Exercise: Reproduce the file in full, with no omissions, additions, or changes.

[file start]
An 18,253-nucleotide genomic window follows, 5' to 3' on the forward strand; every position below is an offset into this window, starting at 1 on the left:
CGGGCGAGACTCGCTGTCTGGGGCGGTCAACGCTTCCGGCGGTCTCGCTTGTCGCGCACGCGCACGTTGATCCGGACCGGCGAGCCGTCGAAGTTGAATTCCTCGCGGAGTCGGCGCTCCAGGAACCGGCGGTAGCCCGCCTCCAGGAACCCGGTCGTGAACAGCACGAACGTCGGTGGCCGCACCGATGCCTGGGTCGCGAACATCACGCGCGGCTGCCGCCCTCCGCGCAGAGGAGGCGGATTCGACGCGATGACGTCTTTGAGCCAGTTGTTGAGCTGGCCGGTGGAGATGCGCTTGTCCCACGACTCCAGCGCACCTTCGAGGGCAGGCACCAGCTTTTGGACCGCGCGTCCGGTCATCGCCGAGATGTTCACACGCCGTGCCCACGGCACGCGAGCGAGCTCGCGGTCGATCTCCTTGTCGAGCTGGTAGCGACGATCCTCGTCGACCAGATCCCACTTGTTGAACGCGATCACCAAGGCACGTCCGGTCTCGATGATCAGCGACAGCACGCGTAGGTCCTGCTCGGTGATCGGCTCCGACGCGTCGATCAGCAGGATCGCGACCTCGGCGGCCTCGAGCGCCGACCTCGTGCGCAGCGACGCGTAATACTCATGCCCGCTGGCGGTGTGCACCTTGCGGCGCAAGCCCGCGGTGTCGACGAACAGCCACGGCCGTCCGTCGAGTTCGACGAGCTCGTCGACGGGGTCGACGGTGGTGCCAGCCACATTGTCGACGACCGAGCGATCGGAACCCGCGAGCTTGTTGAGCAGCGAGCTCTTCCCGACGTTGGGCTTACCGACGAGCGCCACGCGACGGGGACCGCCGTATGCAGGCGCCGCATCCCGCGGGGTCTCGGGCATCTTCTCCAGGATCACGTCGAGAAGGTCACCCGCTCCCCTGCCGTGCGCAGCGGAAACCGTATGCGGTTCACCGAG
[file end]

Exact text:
An 18,253-nucleotide genomic window follows, 5' to 3' on the forward strand; every position below is an offset into this window, starting at 1 on the left:
CGGGCGAGACTCGCTGTCTGGGGCGGTCAACGCTTCCGGCGGTCTCGCTTGTCGCGCACGCGCACGTTGATCCGGACCGGCGAGCCGTCGAAGTTGAATTCCTCGCGGAGTCGGCGCTCCAGGAACCGGCGGTAGCCCGCCTCCAGGAACCCGGTCGTGAACAGCACGAACGTCGGTGGCCGCACCGATGCCTGGGTCGCGAACATCACGCGCGGCTGCCGCCCTCCGCGCAGAGGAGGCGGATTCGACGCGATGACGTCTTTGAGCCAGTTGTTGAGCTGGCCGGTGGAGATGCGCTTGTCCCACGACTCCAGCGCACCTTCGAGGGCAGGCACCAGCTTTTGGACCGCGCGTCCGGTCATCGCCGAGATGTTCACACGCCGTGCCCACGGCACGCGAGCGAGCTCGCGGTCGATCTCCTTGTCGAGCTGGTAGCGACGATCCTCGTCGACCAGATCCCACTTGTTGAACGCGATCACCAAGGCACGTCCGGTCTCGATGATCAGCGACAGCACGCGTAGGTCCTGCTCGGTGATCGGCTCCGACGCGTCGATCAGCAGGATCGCGACCTCGGCGGCCTCGAGCGCCGACCTCGTGCGCAGCGACGCGTAATACTCATGCCCGCTGGCGGTGTGCACCTTGCGGCGCAAGCCCGCGGTGTCGACGAACAGCCACGGCCGTCCGTCGAGTTCGACGAGCTCGTCGACGGGGTCGACGGTGGTGCCAGCCACATTGTCGACGACCGAGCGATCGGAACCCGCGAGCTTGTTGAGCAGCGAGCTCTTCCCGACGTTGGGCTTACCGACGAGCGCCACGCGACGGGGACCGCCGTATGCAGGCGCCGCATCCCGCGGGGTCTCGGGCATCTTCTCCAGGATCACGTCGAGAAGGTCACCCGCTCCCCTGCCGTGCGCAGCGGAAACCGTATGCGGTTCACCGAG